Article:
I love my job. Even on the worst day when I can't seem to put together a coherent sentence, I am grateful for having been given this magnificent opportunity to participate in the literary exchange of ideas. My mother says I was telling people I wanted to be a writer when I was seven. I know that seems incredible, but she's my mom, so we have to believe her. I never missed an opportunity to visit the library, which was blissfully near my home, and the librarians there took a great interest in this nerdy, shy, bespectacled kid who kept reappearing almost every day. They encouraged me to read widely and to read the best of everything, and that is exactly what I did and have continued to do all my life.
I sent off my first submission when I was eleven, to Highlights Magazine. This was a poem of which I was particularly proud concerning the Oklahoma Land Run. They turned me down. Yes, that was my first rejection letter. Over the next twenty years, I collected over 400 more of them. No, I'm not exaggerating. I still have them. Every last one. There was a reason, I realize now, why all those compositions were being rejected. They weren't very good. But they improved over time. I didn't know it, but during the entire torturous process of submission and rejection, I was learning how to write.
My first novel was published when I was thirty-one. To some, this may seem an early age to publish, but if you clock it from my first rejection, it took twenty years. That was a great year--my first son, Harry, was born in August, and my first book, Primary Justice, was born in December. The book surprised everyone and the follow-up did even better and before I even realized it I had accomplished my goal--I was a real honest-to-gosh writer. I've been writing ever since. I've written more than twenty novels, edited two anthologies, done two books for children, and published numerous stories, essays, puzzles, and poems. I have three children now, and this job allows me to be present when they come home from school and available when they need me during the day, which is a blessing I could not have anticipated back when I was a seven-year old gazing dreamily at author photos on dust jackets, wishing I could see myself there.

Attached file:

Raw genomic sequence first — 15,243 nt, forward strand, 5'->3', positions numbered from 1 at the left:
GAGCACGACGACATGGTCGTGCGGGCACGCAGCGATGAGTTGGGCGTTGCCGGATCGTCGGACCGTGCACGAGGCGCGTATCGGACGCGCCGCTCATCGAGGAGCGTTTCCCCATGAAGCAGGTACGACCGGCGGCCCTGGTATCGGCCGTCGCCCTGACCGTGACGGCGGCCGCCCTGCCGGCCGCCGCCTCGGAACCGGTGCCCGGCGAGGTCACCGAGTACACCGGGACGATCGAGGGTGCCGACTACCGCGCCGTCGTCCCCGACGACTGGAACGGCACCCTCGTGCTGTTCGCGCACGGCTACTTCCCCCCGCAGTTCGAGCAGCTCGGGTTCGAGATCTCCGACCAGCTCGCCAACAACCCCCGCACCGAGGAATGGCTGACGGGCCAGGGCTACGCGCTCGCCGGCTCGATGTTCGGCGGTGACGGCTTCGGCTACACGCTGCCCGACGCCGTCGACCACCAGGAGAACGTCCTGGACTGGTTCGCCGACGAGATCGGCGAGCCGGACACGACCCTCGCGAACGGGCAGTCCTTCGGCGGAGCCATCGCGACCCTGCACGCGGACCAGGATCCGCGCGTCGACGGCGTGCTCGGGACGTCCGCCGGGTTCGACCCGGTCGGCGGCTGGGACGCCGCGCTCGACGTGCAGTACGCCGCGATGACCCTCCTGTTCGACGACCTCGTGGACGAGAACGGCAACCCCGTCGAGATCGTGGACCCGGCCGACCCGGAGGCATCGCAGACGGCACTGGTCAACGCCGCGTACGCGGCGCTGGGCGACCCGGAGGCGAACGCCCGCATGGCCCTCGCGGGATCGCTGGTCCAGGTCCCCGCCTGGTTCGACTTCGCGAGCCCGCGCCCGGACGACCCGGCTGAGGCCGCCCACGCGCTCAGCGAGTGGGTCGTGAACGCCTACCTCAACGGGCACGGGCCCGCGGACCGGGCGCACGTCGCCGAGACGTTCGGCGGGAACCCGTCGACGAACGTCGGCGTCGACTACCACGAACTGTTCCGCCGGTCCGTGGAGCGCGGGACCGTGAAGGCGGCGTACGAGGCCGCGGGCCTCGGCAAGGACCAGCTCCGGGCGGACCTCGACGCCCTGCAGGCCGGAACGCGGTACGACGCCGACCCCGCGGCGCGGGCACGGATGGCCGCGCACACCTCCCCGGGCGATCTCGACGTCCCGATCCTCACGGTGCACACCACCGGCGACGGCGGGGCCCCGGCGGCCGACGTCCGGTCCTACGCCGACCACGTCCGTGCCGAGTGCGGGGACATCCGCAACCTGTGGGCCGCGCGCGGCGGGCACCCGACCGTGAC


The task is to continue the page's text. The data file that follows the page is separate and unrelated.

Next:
My goals for the future are to continue to learn, to grow, to find new ways of doing my work and doing it better. I've learned that I enjoy teaching, which led to the The Fundamentals of Fiction DVDs, the Red Sneaker Writers book series, and many speaking and teaching engagements throughout the year. My interest in mentoring aspiring writers led me to start the small-group seminars, which allow me to teach my favorite subject all across the nation. I'm very excited about the future--my personal life with my extraordinary family, and my professional life, creating new stories for you wonderful people who still understand the importance of storytelling and the written word.
William Bernhardt is the bestselling author of more than thirty novels, including The Game Master, Nemesis: The Final Case of Eliot Ness (currently being adapted for an NBC miniseries), and the blockbuster Ben Kincaid series of legal thrillers. In addition, Bernhardt founded the Red Sneaker Writing Center in 2005, hosting writing workshops and small-group seminars and becoming one of the most in-demand writing instructors in the nation. His programs have educated many authors now published at major New York houses. He holds a Masters Degree in English Literature and is the only writer to have received both the Royden B. Davis Distinguished Author Award (University of Pennsylvania) and the H. Louise Cobb Distinguished Author Award (Oklahoma State), which is given "in recognition of an outstanding body of work that has profoundly influenced the way in which we understand ourselves and American society at large." In addition to the novels, he has written plays, including a musical (book and music), humor, nonfiction books, children books, and crossword puzzles. He also has published many poems and is a member of the American Academy of Poets.